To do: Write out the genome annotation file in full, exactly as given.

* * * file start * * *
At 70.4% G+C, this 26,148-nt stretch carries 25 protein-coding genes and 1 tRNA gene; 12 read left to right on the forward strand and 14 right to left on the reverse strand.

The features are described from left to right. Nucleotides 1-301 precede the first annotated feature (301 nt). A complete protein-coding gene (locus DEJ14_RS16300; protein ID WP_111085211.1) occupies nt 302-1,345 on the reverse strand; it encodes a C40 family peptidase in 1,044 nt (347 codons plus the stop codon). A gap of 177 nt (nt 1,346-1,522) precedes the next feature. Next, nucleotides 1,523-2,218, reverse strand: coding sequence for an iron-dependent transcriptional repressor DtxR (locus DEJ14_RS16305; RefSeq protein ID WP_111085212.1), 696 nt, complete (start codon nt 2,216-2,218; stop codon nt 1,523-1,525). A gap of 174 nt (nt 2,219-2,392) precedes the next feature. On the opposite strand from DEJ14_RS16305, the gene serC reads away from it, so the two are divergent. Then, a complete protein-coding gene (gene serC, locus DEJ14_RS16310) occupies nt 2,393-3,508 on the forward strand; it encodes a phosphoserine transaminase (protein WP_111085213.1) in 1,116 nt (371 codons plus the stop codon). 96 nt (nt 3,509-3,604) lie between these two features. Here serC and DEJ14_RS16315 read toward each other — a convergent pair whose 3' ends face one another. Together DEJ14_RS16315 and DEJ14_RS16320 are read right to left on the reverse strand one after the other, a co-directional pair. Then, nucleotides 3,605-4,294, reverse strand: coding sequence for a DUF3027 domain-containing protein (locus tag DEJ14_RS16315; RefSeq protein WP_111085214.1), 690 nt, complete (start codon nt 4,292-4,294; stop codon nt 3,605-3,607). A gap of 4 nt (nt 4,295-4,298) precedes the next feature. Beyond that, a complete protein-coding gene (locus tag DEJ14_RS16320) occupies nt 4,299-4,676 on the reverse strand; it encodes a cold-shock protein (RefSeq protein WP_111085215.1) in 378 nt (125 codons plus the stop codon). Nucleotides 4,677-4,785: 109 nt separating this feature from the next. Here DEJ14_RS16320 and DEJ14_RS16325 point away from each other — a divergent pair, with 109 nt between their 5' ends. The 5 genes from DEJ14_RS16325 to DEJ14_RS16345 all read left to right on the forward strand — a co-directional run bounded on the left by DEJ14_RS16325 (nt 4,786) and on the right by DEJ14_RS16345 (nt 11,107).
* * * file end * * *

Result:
At 70.4% G+C, this 26,148-nt stretch carries 25 protein-coding genes and 1 tRNA gene; 12 read left to right on the forward strand and 14 right to left on the reverse strand.

The features are described from left to right. Nucleotides 1-301 precede the first annotated feature (301 nt). A complete protein-coding gene (locus DEJ14_RS16300; protein ID WP_111085211.1) occupies nt 302-1,345 on the reverse strand; it encodes a C40 family peptidase in 1,044 nt (347 codons plus the stop codon). A gap of 177 nt (nt 1,346-1,522) precedes the next feature. Next, nucleotides 1,523-2,218, reverse strand: coding sequence for an iron-dependent transcriptional repressor DtxR (locus DEJ14_RS16305; RefSeq protein ID WP_111085212.1), 696 nt, complete (start codon nt 2,216-2,218; stop codon nt 1,523-1,525). A gap of 174 nt (nt 2,219-2,392) precedes the next feature. On the opposite strand from DEJ14_RS16305, the gene serC reads away from it, so the two are divergent. Then, a complete protein-coding gene (gene serC, locus DEJ14_RS16310) occupies nt 2,393-3,508 on the forward strand; it encodes a phosphoserine transaminase (protein WP_111085213.1) in 1,116 nt (371 codons plus the stop codon). 96 nt (nt 3,509-3,604) lie between these two features. Here serC and DEJ14_RS16315 read toward each other — a convergent pair whose 3' ends face one another. Together DEJ14_RS16315 and DEJ14_RS16320 are read right to left on the reverse strand one after the other, a co-directional pair. Then, nucleotides 3,605-4,294, reverse strand: coding sequence for a DUF3027 domain-containing protein (locus tag DEJ14_RS16315; RefSeq protein WP_111085214.1), 690 nt, complete (start codon nt 4,292-4,294; stop codon nt 3,605-3,607). A gap of 4 nt (nt 4,295-4,298) precedes the next feature. Beyond that, a complete protein-coding gene (locus tag DEJ14_RS16320) occupies nt 4,299-4,676 on the reverse strand; it encodes a cold-shock protein (RefSeq protein WP_111085215.1) in 378 nt (125 codons plus the stop codon). Nucleotides 4,677-4,785: 109 nt separating this feature from the next. Here DEJ14_RS16320 and DEJ14_RS16325 point away from each other — a divergent pair, with 109 nt between their 5' ends. The 5 genes from DEJ14_RS16325 to DEJ14_RS16345 all read left to right on the forward strand — a co-directional run bounded on the left by DEJ14_RS16325 (nt 4,786) and on the right by DEJ14_RS16345 (nt 11,107).